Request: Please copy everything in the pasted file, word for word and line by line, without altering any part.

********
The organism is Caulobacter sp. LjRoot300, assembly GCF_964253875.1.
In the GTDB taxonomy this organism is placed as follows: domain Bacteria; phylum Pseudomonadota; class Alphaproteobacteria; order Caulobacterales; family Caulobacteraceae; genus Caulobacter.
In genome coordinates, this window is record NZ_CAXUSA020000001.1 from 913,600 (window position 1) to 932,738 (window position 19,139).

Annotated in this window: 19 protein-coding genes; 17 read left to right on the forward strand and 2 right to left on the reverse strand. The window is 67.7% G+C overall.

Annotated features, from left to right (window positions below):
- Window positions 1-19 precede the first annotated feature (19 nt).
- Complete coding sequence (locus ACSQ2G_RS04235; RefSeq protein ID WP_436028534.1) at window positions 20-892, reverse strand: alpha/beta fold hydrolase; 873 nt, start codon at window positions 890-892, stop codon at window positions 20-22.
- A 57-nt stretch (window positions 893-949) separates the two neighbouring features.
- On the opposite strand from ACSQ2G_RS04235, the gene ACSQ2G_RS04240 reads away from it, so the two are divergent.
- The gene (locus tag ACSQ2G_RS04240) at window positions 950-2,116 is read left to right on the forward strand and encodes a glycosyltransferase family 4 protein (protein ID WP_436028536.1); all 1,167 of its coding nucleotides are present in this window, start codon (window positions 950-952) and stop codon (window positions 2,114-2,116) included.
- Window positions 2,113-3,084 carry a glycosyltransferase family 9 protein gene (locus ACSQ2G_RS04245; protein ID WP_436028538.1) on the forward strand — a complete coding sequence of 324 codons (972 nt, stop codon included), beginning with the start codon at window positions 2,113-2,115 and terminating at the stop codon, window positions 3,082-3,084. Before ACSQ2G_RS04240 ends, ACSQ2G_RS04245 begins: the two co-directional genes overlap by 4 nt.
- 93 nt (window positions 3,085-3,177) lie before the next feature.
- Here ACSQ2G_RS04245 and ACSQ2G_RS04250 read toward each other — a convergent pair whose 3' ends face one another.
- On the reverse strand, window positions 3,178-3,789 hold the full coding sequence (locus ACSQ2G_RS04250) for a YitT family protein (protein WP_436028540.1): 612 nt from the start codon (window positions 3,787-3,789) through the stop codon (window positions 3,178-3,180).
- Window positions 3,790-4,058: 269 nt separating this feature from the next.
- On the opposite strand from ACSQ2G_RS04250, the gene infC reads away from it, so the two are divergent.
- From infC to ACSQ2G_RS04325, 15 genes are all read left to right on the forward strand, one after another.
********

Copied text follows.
The organism is Caulobacter sp. LjRoot300, assembly GCF_964253875.1.
In the GTDB taxonomy this organism is placed as follows: domain Bacteria; phylum Pseudomonadota; class Alphaproteobacteria; order Caulobacterales; family Caulobacteraceae; genus Caulobacter.
In genome coordinates, this window is record NZ_CAXUSA020000001.1 from 913,600 (window position 1) to 932,738 (window position 19,139).

Annotated in this window: 19 protein-coding genes; 17 read left to right on the forward strand and 2 right to left on the reverse strand. The window is 67.7% G+C overall.

Annotated features, from left to right (window positions below):
- Window positions 1-19 precede the first annotated feature (19 nt).
- Complete coding sequence (locus ACSQ2G_RS04235; RefSeq protein ID WP_436028534.1) at window positions 20-892, reverse strand: alpha/beta fold hydrolase; 873 nt, start codon at window positions 890-892, stop codon at window positions 20-22.
- A 57-nt stretch (window positions 893-949) separates the two neighbouring features.
- On the opposite strand from ACSQ2G_RS04235, the gene ACSQ2G_RS04240 reads away from it, so the two are divergent.
- The gene (locus tag ACSQ2G_RS04240) at window positions 950-2,116 is read left to right on the forward strand and encodes a glycosyltransferase family 4 protein (protein ID WP_436028536.1); all 1,167 of its coding nucleotides are present in this window, start codon (window positions 950-952) and stop codon (window positions 2,114-2,116) included.
- Window positions 2,113-3,084 carry a glycosyltransferase family 9 protein gene (locus ACSQ2G_RS04245; protein ID WP_436028538.1) on the forward strand — a complete coding sequence of 324 codons (972 nt, stop codon included), beginning with the start codon at window positions 2,113-2,115 and terminating at the stop codon, window positions 3,082-3,084. Before ACSQ2G_RS04240 ends, ACSQ2G_RS04245 begins: the two co-directional genes overlap by 4 nt.
- 93 nt (window positions 3,085-3,177) lie before the next feature.
- Here ACSQ2G_RS04245 and ACSQ2G_RS04250 read toward each other — a convergent pair whose 3' ends face one another.
- On the reverse strand, window positions 3,178-3,789 hold the full coding sequence (locus ACSQ2G_RS04250) for a YitT family protein (protein WP_436028540.1): 612 nt from the start codon (window positions 3,787-3,789) through the stop codon (window positions 3,178-3,180).
- Window positions 3,790-4,058: 269 nt separating this feature from the next.
- On the opposite strand from ACSQ2G_RS04250, the gene infC reads away from it, so the two are divergent.
- From infC to ACSQ2G_RS04325, 15 genes are all read left to right on the forward strand, one after another.